Comparative value of Buffalo beans(mucuna sp.)as a green manure crop on maize growth and yield

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Sikombe, Friday
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Maize is a major staple food crop widely grown in Zambia. Low soil fertility and high cost of chemical fertilizers are some of the major factors limiting maize productivity. The use and integration of legume green manure species in the cropping system is an important alternative to inorganic fertilizer use. A study was conducted at the field station of the School of Agricultural Sciences, University of Zambia to evaluate the comparative value of buffalo beans as a green manure crop on maize growth and yield. The objectives of the study were: (a) To compare the effect of the selected green manure species, kraal manure and inorganic fertilizer on maize growth and yield; (b) To compare the biomass production of the selected green manure species; (c) To determine the mineralization rate of biomass from the selected green manure species; (d) To determine nitrogen fixation in legume species; and (e) To determine the cost effectiveness of organic and inorganic fertilizers. The first stage involved the growing of three green manure crops, application of kraal manure and then the ploughing under of the biomass at flowering stage. The experiment was arranged in a Randomised Completely Block Design (RCBD).Kraal and green manures were labelled with 10 atom% 15N urea and incorporated in the soil. The second experiment was composed of two factors: maize variety at 3 levels and fertilizer source at 5 levels replicated four times in a Randomised Completely Block Design (RCBD). Maize was grown after the green manure had been ploughed under. Green manure biomass was harvested and later incubated in the laboratory in the ratio of 100 g biomass to 2 kg of soil. The maize grain was milled and analysed for 15N. The results showed that local velvet beans had higher dry matter biomass (12.0 ton/ha) than the improved velvet beans (10.9 ton/ha) and buffalo beans (7.7 ton/ha) by 55.8% than buffalo beans. The three green manure crops increased the concentration in the soil of exchangeable aluminium and acidity, hydrogen, calcium, phosphorus, nitrogen, organic matter, manganese and copper but reduced the magnesium and iron compared to the control. Buffalo beans and improved velvet beans fixed nitrogen by 40% more than the local velvet beans. The mutant derived velvet bean line fixed more nitrogen than its parent the local velvet by 11.3%. The mineralization rate for ammonium for the improved velvet beans and buffalo beans was higher than for local velvet beans but for nitrate and total N was similar for the three green manure crops. The earliest variety in maturity was ZMS 402 (70.5 days) but local maize and MRI 455 were later by almost 5 days. The grain yield response to the fertilizer sources was higher with ZMS 402 (2.6 ton/ha) than MRI 455 (2.3 ton/ha). The lowest was with local maize (1.8 ton/ha). ZMS 402 was more efficient in the utilization of kraal manure and buffalo beans than MRI 455 and local maize, and so it can be a preferred maize variety to be used in the organic manure cropping system. The fertilizer N in the maize grain varied with the nitrogen source and maize varieties indicating that the quality of the green manure was different with buffalo beans and local velvet beans. Fertilizer nitrogen in the maize grain was similar in ZMS 402 and MRI 455 with inorganic fertilizer and the improved velvet beans. ZMS 402 was however observed to be superior by 64.8% to MRI 455 with buffalo beans. Generally, ZMS 402 applied with local velvet beans gave the highest return and local maize applied with kraal manure was the least among the treatments.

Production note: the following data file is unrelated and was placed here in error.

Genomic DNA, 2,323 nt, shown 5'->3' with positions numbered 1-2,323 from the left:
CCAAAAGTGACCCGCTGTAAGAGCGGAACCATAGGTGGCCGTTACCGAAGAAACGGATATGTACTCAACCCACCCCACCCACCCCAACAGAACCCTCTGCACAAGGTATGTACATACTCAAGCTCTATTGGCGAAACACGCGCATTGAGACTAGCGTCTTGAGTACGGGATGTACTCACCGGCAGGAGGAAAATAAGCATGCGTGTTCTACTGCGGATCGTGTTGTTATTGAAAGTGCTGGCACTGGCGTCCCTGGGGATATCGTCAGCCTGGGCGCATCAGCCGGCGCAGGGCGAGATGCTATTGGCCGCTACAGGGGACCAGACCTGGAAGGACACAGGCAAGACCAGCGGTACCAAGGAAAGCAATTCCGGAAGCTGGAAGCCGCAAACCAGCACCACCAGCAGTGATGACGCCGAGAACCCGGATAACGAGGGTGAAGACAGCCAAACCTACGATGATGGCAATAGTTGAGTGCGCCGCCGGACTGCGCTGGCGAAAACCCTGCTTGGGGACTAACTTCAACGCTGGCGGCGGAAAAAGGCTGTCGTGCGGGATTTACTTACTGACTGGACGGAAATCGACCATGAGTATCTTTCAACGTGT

Corn--fertilizers , Manures